Royal Mail scam: Natwest issues alert as thousands conned into ‘giving away bank details’
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A Royal Mail scam is targeting Natwest customers. Fraudsters are pretending to be from the Royal Mail or DPD delivery service.
The criminals are using this deception to steal bank details from unwitting Britons.
People have accidentally given away their bank details unawares.
The scam works by criminals sending messages claiming to be the DPD or Royal Mail.
They state they tried to deliver something but no one was home.
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Those then trying to find out more about the missed package are asked to click a link where they must prove their identity and provide bank details to reschedule delivery.
Then, unwitting victims received a call from Natwest pretending to be the bank and asking for cash transfers.
Real messages from DPD or Royal Mail will never ask for these bank details.
If you have received emails from delivery companies asking for phone or bank details to delete the email.
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This follows a similar Royal Mail scam in November, which saw Britons swindled out of their details.
It came in the form of fake texts or emails, which claimed customers needed to pay a fee of £1.99 to have an item redelivered.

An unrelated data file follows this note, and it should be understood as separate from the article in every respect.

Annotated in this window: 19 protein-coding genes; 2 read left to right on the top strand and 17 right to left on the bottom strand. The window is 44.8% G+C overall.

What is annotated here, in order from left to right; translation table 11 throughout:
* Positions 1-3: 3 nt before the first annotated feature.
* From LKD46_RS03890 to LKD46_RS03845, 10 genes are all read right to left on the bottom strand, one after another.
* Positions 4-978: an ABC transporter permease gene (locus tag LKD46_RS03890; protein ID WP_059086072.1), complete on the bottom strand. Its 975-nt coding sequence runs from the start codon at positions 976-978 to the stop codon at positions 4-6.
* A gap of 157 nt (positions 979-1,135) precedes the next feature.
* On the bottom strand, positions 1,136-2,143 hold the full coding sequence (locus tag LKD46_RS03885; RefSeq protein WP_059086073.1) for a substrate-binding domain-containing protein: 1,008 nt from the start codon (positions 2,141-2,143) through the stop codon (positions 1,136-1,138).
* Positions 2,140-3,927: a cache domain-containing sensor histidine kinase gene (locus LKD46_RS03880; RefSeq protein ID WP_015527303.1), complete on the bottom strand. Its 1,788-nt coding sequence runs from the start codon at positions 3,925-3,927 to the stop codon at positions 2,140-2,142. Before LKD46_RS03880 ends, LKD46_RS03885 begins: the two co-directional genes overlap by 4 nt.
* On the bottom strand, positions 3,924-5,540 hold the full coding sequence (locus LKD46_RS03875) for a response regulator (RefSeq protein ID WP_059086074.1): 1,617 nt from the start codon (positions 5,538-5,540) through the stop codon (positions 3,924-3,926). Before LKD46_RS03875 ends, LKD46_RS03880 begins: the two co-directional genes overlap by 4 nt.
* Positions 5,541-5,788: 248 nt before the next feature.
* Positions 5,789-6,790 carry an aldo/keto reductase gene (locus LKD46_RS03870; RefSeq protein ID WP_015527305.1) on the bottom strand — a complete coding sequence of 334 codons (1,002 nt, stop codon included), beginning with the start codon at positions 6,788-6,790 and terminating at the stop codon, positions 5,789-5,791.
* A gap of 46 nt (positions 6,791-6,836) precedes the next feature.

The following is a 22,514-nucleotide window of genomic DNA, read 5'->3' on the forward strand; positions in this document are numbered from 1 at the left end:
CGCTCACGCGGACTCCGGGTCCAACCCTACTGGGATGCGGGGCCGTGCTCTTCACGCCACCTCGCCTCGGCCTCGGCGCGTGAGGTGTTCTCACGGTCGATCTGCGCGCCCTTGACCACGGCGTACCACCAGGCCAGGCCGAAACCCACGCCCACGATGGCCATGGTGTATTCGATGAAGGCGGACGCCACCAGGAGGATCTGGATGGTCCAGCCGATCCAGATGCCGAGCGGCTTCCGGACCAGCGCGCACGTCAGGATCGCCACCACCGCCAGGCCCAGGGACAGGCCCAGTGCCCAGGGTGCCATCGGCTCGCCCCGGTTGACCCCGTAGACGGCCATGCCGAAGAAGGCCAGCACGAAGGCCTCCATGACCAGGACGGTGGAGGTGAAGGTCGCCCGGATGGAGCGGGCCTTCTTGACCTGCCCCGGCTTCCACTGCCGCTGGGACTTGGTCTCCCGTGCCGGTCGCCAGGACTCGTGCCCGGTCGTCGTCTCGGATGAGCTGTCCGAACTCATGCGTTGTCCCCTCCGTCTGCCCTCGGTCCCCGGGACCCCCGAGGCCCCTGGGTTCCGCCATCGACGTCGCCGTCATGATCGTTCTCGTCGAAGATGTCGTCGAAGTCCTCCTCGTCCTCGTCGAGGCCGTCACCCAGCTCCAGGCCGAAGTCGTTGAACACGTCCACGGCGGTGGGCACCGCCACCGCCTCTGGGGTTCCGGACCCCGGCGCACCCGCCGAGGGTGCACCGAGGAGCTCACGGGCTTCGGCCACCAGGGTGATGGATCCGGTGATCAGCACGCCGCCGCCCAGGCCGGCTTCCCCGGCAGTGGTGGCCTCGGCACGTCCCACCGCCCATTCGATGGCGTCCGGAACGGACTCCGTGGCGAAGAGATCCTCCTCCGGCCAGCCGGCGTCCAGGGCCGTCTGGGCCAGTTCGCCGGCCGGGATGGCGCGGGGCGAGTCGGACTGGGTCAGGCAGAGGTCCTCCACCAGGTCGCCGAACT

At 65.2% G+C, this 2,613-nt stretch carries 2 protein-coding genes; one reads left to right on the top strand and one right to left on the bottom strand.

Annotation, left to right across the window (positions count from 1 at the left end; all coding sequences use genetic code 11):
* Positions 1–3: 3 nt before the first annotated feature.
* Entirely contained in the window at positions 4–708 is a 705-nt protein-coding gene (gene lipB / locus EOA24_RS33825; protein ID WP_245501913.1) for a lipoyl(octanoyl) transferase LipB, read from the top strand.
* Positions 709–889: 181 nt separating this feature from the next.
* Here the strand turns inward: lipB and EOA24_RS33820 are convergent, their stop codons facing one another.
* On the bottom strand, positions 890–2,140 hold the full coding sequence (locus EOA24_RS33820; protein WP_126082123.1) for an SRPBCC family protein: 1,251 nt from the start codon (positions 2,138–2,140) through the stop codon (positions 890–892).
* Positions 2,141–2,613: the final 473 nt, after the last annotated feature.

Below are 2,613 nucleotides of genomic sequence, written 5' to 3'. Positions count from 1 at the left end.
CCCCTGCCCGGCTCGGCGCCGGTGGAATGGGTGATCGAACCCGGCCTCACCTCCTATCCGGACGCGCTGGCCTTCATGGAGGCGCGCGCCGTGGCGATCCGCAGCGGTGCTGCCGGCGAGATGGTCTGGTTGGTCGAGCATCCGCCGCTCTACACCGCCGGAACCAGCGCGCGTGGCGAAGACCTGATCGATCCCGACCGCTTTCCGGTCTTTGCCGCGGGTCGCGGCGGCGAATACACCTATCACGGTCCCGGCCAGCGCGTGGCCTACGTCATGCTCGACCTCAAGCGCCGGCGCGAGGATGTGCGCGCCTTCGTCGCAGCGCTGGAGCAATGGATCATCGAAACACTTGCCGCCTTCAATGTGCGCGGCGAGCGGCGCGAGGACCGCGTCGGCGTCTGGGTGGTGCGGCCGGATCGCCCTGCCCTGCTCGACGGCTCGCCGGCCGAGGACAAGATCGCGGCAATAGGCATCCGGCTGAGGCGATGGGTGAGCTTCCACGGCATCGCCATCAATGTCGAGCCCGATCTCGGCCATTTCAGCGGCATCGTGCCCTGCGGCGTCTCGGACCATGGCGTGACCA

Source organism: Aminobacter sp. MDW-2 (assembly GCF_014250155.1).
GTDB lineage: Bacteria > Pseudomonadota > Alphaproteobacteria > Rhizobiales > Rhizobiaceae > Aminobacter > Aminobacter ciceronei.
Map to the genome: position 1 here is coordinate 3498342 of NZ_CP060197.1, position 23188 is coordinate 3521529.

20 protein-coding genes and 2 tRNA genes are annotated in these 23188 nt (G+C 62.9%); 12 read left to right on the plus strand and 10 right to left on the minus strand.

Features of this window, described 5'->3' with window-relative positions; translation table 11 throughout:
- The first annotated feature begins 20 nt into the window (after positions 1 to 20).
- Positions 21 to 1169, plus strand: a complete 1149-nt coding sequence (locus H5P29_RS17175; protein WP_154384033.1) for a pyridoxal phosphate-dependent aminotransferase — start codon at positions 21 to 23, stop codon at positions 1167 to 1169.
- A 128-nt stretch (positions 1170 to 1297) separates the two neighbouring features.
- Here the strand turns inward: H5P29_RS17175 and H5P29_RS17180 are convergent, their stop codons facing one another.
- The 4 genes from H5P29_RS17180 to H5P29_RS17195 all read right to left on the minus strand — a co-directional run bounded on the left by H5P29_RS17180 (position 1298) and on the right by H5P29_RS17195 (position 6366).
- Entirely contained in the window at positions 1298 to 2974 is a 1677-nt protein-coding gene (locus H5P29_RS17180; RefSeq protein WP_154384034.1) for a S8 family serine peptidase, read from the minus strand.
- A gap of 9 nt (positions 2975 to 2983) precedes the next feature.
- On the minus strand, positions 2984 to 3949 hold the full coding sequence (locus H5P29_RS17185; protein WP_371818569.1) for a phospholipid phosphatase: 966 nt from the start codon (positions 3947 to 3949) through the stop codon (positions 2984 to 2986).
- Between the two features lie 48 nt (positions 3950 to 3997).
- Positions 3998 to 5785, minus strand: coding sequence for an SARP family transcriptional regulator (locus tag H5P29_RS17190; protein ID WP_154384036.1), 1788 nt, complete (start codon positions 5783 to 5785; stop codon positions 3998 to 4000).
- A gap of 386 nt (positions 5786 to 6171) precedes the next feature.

Again, they are then asked to enter their bank transfers online.
Digital privacy expert at ProPrivacy Ray Walsh said: “Anybody who receives an email claiming to be from the Royal Mail must remember that they will not ever be asked to pay a redelivery fee.
“Never input your bank or card information after following a link on any emails that claims it is from the Royal Mail because it will result in your card details being stolen by criminals.
“If you have reason to believe that you may have been tricked, it is essential that you contact your bank and cancel your card at once, additionally check your statements for any signs of unauthorised transactions.”
A Royal Mail statement on its site reads: “If you receive a suspicious email or discover a Royal Mail branded website which you think is fraudulent, please let us know by contacting us.
“If you have been the victim of a payment scam, you can get a crime reference number by reporting it to your local police station.”
A DVLA scam has been catching Britons out with emails.
The email scams appear genuine at first as hackers use a range of deceiving features such as official logos and hyperlinks.
The first email claims drivers their recent “Direct Debit payment of £17.06 has been returned”.
The third scam message again warns drivers they have not paid their tax but with increased threats.
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